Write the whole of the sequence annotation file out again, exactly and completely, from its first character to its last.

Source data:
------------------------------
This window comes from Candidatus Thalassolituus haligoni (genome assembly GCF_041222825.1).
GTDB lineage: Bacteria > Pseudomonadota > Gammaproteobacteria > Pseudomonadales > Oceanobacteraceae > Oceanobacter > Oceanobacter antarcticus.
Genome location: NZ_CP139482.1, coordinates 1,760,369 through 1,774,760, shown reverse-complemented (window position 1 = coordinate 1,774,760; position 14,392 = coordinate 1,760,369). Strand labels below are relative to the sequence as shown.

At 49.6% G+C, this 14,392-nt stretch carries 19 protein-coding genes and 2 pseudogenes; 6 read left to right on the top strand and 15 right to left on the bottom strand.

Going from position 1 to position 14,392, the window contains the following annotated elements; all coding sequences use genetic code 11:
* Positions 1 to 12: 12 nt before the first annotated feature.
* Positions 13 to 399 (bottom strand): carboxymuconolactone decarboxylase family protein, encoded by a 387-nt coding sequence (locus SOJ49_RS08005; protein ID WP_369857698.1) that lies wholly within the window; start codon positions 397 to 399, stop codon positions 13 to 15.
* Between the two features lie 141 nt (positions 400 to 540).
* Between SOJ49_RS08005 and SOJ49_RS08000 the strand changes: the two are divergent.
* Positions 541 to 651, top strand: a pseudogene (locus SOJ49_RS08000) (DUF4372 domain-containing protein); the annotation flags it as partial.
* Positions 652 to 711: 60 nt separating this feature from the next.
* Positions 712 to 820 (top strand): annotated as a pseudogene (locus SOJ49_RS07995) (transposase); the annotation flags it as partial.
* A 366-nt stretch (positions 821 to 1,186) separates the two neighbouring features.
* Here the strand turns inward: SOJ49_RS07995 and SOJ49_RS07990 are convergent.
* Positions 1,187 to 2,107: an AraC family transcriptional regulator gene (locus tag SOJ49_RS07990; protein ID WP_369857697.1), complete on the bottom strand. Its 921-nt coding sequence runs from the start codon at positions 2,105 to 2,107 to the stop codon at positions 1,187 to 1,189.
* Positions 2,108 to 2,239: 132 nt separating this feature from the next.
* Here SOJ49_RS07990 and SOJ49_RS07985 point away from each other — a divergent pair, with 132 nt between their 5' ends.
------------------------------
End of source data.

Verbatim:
This window comes from Candidatus Thalassolituus haligoni (genome assembly GCF_041222825.1).
GTDB lineage: Bacteria > Pseudomonadota > Gammaproteobacteria > Pseudomonadales > Oceanobacteraceae > Oceanobacter > Oceanobacter antarcticus.
Genome location: NZ_CP139482.1, coordinates 1,760,369 through 1,774,760, shown reverse-complemented (window position 1 = coordinate 1,774,760; position 14,392 = coordinate 1,760,369). Strand labels below are relative to the sequence as shown.

At 49.6% G+C, this 14,392-nt stretch carries 19 protein-coding genes and 2 pseudogenes; 6 read left to right on the top strand and 15 right to left on the bottom strand.

Going from position 1 to position 14,392, the window contains the following annotated elements; all coding sequences use genetic code 11:
* Positions 1 to 12: 12 nt before the first annotated feature.
* Positions 13 to 399 (bottom strand): carboxymuconolactone decarboxylase family protein, encoded by a 387-nt coding sequence (locus SOJ49_RS08005; protein ID WP_369857698.1) that lies wholly within the window; start codon positions 397 to 399, stop codon positions 13 to 15.
* Between the two features lie 141 nt (positions 400 to 540).
* Between SOJ49_RS08005 and SOJ49_RS08000 the strand changes: the two are divergent.
* Positions 541 to 651, top strand: a pseudogene (locus SOJ49_RS08000) (DUF4372 domain-containing protein); the annotation flags it as partial.
* Positions 652 to 711: 60 nt separating this feature from the next.
* Positions 712 to 820 (top strand): annotated as a pseudogene (locus SOJ49_RS07995) (transposase); the annotation flags it as partial.
* A 366-nt stretch (positions 821 to 1,186) separates the two neighbouring features.
* Here the strand turns inward: SOJ49_RS07995 and SOJ49_RS07990 are convergent.
* Positions 1,187 to 2,107: an AraC family transcriptional regulator gene (locus tag SOJ49_RS07990; protein ID WP_369857697.1), complete on the bottom strand. Its 921-nt coding sequence runs from the start codon at positions 2,105 to 2,107 to the stop codon at positions 1,187 to 1,189.
* Positions 2,108 to 2,239: 132 nt separating this feature from the next.
* Here SOJ49_RS07990 and SOJ49_RS07985 point away from each other — a divergent pair, with 132 nt between their 5' ends.